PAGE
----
Yes, in your case, you get an if-then-else indentation spaghetti platter. I would argue that this is not a Bad Thing, as it warns the reader that there is a Business Logic mess at the heart of all this. Business Logic problems are usually above the software engineer's pay grade; they have to be addressed by corporate management.

Note: There's a very interesting tidbit in a book I read many years ago. A guy attending graduate business school was having hell with an accounting/auditing class, fighting with a digital computer simulation. He finally broke into the chemistry building, liberated a bunch of glassware, and built an ANALOG computer model, using water flows through valves to simulate the money flowing through the simulated company, and was able to get his answers that way. The side-effect was that seeing the convolutions of the analog model, in the profusion of pipes, valves, tees, and stuff, gave him significant insight into how messed-up the simulated company really was.

You want to make those messes visible.

| improve this answer | |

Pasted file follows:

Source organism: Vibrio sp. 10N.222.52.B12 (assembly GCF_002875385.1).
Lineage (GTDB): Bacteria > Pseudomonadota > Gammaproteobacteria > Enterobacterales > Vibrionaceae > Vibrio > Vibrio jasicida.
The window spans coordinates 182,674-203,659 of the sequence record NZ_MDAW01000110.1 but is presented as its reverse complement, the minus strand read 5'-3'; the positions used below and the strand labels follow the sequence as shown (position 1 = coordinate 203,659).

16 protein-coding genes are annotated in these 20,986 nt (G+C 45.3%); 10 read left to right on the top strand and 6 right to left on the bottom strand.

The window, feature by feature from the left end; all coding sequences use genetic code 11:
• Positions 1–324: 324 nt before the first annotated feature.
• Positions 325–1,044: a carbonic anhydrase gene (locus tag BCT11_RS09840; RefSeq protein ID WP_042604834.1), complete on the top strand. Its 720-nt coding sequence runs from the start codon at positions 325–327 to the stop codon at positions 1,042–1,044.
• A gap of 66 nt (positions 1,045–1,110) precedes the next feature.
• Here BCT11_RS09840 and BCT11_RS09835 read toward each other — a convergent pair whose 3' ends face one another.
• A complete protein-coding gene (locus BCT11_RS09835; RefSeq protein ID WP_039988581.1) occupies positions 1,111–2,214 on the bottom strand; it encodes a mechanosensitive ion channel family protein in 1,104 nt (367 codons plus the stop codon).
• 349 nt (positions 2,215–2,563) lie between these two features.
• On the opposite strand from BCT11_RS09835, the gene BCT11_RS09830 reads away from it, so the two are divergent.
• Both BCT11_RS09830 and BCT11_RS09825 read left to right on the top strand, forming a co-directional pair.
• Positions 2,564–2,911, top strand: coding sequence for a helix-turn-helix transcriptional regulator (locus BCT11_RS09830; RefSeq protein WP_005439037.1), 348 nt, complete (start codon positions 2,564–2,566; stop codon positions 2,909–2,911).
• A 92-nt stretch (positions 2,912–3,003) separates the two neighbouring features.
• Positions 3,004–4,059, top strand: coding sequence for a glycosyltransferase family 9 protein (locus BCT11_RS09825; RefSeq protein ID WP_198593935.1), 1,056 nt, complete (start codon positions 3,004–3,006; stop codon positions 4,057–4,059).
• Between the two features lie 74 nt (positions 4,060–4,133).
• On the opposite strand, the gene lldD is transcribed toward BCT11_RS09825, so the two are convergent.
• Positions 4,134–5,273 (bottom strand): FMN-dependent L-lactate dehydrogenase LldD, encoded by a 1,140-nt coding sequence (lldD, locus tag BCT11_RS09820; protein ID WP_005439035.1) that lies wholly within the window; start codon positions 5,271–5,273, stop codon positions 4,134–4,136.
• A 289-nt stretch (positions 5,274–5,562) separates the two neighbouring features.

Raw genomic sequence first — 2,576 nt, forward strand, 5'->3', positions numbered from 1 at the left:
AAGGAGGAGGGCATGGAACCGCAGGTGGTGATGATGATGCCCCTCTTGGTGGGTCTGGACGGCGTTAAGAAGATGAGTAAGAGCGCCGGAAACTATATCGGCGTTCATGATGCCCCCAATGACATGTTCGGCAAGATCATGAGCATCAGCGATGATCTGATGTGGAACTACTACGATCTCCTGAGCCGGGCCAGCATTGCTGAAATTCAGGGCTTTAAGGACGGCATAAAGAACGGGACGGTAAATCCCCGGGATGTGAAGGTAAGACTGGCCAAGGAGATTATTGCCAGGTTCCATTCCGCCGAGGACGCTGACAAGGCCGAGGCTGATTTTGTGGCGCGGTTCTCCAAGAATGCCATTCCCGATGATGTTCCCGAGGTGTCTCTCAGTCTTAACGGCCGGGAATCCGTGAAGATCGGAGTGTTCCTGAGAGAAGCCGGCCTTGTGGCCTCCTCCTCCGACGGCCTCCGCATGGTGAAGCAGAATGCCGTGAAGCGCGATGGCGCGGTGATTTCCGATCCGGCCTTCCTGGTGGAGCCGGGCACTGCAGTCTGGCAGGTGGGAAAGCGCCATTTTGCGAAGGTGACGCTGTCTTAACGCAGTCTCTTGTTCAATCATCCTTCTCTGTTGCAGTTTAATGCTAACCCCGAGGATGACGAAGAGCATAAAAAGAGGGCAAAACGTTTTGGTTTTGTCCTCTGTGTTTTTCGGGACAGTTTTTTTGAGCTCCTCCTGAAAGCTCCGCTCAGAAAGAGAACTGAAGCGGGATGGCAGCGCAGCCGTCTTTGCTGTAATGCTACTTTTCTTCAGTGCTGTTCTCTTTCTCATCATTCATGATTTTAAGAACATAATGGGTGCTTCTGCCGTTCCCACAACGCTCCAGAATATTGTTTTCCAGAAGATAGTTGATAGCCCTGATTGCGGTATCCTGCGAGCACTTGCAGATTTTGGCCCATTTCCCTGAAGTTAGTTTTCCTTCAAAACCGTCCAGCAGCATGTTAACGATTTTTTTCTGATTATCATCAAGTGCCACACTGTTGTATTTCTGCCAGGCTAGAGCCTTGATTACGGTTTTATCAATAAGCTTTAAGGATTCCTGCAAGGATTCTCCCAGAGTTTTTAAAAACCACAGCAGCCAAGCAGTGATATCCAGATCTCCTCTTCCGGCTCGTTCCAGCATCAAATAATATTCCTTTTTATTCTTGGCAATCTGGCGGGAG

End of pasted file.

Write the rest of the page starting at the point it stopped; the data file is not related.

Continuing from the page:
• You make a good point re: testability. – Legion Feb 7 '17 at 18:02
0

I would be inclined to make use of the fact that JavaScript is actually an object oriented language and of polymorphism.

If you make a base tester object that runs the tests and that has either pure virtual methods for each or that simply has stubs for each that return Fail.

Then for each of the variant types in your data structure you can define test classes that inherit from the base tester and customises the individual tests as necessary.

Then your tests will be able to use the test classes for the variants as appropriate, you should get good clarity in your test code and good maintainability.

| improve this answer | |